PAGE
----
May 28, 2017

Marloes | Wales

This worn postcard shows Marloes Sands,  an approx. 1.5 kilometres (0.93 mi) long remote sandy beach in Pembrokeshire, Wales, near the village of Marloes. The name Marloes appears to derive from Old Welsh mail "bare" and ros "moor" or "promontory", identical to Melrose in Scotland. It is locally pronounced "Marlows". A part of Little England beyond Wales, it has been essentially English-speaking for 900 years. It's broadly curved and surrounded by cliffs. Walking on the beach gives great views of Skokholm Island and Gateholm Island.

The beach is located SW from the Marloes village and there is a National Trust car-park nearby (charge per day or free for National Trust members). There is a track that leads from the main road to the beach. There is a disused World War II Royal Air Force airfield RAF Dale, above the south east cliffs of the beach. There are approximately three accesses to the beach which become very useful if you get caught by the tide coming in. Besides the main access from Runwayskiln there is also an access to the north, near Gateholm Island, that requires some scrambling over the rocks and another access to the south that has steps leading to the midsection of the beach.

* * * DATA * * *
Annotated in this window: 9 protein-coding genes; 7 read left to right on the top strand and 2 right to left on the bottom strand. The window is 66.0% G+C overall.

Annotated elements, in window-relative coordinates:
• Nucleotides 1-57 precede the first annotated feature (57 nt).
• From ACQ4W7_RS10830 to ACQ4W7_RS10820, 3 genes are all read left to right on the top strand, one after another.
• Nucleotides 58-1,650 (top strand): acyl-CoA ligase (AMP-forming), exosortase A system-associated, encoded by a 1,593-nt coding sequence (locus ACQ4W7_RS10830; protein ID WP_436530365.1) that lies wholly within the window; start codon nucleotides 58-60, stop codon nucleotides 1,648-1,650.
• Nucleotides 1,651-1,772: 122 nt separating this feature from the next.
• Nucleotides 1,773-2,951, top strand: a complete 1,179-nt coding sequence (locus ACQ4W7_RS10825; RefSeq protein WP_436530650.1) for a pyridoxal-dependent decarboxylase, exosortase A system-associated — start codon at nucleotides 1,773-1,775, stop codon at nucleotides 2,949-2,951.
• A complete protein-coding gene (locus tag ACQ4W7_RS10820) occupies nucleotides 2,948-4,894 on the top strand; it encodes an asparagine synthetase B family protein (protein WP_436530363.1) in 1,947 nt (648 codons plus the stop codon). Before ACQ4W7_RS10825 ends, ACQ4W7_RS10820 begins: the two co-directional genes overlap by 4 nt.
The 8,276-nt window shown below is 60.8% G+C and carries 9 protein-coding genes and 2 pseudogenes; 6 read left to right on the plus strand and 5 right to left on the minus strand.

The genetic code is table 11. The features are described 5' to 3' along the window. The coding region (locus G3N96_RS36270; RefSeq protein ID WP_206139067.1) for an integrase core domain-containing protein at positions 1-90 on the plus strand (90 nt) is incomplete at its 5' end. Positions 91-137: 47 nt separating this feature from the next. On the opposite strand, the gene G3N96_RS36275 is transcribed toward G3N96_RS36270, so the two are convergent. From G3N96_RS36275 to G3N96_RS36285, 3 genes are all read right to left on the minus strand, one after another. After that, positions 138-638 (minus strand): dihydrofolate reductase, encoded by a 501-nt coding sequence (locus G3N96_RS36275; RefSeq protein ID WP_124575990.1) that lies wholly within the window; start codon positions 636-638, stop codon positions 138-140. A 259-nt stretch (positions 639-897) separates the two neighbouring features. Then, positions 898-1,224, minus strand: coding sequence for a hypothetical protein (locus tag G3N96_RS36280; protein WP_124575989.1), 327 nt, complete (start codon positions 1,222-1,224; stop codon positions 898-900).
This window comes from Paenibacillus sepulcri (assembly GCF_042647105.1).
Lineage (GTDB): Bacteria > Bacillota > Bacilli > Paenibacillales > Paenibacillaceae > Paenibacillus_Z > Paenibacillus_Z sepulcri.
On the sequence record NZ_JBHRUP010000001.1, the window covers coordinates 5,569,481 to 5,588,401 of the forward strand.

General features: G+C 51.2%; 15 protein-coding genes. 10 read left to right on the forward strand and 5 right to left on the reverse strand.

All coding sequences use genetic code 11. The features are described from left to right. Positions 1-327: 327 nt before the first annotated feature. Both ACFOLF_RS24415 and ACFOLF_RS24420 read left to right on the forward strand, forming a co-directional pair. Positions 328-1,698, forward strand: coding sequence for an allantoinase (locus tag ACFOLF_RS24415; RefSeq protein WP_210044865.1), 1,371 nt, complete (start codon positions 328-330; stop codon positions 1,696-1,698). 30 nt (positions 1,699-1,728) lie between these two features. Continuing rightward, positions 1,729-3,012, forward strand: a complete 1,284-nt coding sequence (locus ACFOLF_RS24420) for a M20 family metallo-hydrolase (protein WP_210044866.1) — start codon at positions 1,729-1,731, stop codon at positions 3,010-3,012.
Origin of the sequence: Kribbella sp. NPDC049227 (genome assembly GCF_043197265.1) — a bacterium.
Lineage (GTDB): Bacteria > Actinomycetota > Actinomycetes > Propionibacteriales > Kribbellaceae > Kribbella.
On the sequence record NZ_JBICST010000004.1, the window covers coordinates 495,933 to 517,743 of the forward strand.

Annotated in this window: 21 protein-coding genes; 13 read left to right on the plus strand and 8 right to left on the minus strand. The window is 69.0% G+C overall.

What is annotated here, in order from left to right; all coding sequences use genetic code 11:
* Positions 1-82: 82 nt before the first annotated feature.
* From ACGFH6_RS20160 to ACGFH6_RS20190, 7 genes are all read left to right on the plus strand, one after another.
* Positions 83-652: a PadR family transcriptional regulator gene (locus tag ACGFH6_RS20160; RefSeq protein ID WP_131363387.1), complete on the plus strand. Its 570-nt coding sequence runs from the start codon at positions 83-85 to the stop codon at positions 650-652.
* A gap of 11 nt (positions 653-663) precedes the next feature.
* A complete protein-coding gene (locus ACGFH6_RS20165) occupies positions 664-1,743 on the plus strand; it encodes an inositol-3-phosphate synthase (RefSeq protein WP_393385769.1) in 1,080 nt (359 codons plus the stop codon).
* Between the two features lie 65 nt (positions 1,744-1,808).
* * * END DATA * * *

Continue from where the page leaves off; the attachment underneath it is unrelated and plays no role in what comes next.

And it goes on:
It was posted on Tuesday 31 May 1977 from Havenfordwest, Dyfed. It reads: 'We are in the middle of a lovely holiday at Marloes! We have just spent part of the morning on this island (Gateholm). We are looking forward to seeing you on Friday 3rd May. Perhaps it would be safer to say 12.00. With Love Edward & Cuitti'

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